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Is it Time to Explore a Strategic Alliance or Merger?

Over the last 12 years, Vista Global has supported nonprofits across the country to examine whether a strategic alliance or merger was a strategy for increased impact.  

When the pandemic began, most nonprofits looked at current reserves to evaluate whether they could weather a 3-6 month downturn in revenue.  We are now passing the 6 month mark and all indicators are suggesting that we will be in this stage for at least another 6 months, if not longer.  

Can your organization continue to weather this economic situation on its own?

In the 2016 study called the Chicago Nonprofit Merger Project, 25 nonprofit mergers were analyzed from 2004-2014 to identify how trends have shifted over the last 20 years. The study identified that strategic partnerships and mergers are seen as a competitive strategy to support organizations in increasing growth and services. The study saw organizations using strategic partnerships and mergers as a response to market and policy trends to improve their competitive advantage. In addition, many of the organizations in the Chicago study had previous merger experience. In 85% of the cases, the board chair or board members emerged as chief merger advocates.

The Chicago study, maps out the key stages and key questions for evaluation for a strategic alliance and through this process, your organization can make a strategic decision as to how an alliance or merger can advance a shared goal, respond to community need, improve program outcomes, reach more clients and maximize financial resources.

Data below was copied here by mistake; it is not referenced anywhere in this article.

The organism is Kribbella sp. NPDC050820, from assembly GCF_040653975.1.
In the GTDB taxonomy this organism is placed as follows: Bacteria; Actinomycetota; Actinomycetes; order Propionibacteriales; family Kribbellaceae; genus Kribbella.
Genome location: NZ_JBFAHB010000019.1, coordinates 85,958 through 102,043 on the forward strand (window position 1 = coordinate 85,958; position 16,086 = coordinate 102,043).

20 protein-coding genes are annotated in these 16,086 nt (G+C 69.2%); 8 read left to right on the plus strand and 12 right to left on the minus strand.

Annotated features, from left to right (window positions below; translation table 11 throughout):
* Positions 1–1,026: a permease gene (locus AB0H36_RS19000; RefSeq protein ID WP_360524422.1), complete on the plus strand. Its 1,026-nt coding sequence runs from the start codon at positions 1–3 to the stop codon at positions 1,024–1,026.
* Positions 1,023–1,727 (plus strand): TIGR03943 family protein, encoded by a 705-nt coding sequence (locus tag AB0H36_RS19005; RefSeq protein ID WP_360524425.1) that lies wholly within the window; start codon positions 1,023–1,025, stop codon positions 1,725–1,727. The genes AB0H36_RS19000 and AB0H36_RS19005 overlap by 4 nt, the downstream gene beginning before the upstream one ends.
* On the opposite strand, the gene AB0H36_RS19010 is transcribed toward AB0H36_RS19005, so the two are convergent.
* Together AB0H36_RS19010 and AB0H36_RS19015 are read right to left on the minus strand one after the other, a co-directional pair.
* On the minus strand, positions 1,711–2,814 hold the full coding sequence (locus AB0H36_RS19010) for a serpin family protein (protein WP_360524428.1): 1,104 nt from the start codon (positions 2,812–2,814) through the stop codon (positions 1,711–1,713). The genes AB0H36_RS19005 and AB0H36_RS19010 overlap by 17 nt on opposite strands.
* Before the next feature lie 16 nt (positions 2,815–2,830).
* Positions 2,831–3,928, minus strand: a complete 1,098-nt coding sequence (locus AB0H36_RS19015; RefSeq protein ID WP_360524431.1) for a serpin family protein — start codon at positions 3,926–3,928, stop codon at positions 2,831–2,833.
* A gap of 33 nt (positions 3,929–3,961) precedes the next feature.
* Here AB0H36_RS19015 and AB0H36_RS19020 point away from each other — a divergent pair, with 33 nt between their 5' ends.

From July 2019 to March 2020, Vista Global guided Big Brothers Big Sisters of the Fox Valley Region and Best Friends of Neenah-Menasha, now known as Big Brothers Big Sisters of East Central Wisconsin (BBBS-ECW), as they explored each stage of a strategic alliance. 

When the pandemic took hold, BBBS-ECW was prepared, having already pivoted their organization efficiently and sustainably in several ways. 

Recently, BBBS-ECW CEO, Lindsay Fenlon shared with community partners how the recent merger prepared them to navigate COVID-19:

Through the help of community partners, we invested roughly $250,000 into the merger negotiation and integration process. This financial support enabled us to “do it right,” creating a new organization with the ability to pivot efficiently  and sustainably in the following ways: 

  • Operational Systems: We chose to integrate and transition all critical operational systems to cloud-based options, including financial management (Quickbooks Online and online banking), telecommunications (VoIP phone system with virtual meeting, texting, scanning,  and information sharing and storage (Office 365, Sharepoint and Onedrive file systems), program database (Salesforce platform), donor database (eTapestry) and board communications (Microsoft Teams).  As such, we were able to transition to 100% work remote within 24 hours.
  • Technology: In anticipation of the need to work remotely, all staff laptops and technology devices were replaced with camera and microphone enabled laptops with Bluetooth capability. We were able to stay connected to our cloud-based operational systems with no need to wait for additional supplies or materials to facilitate “business as usual.”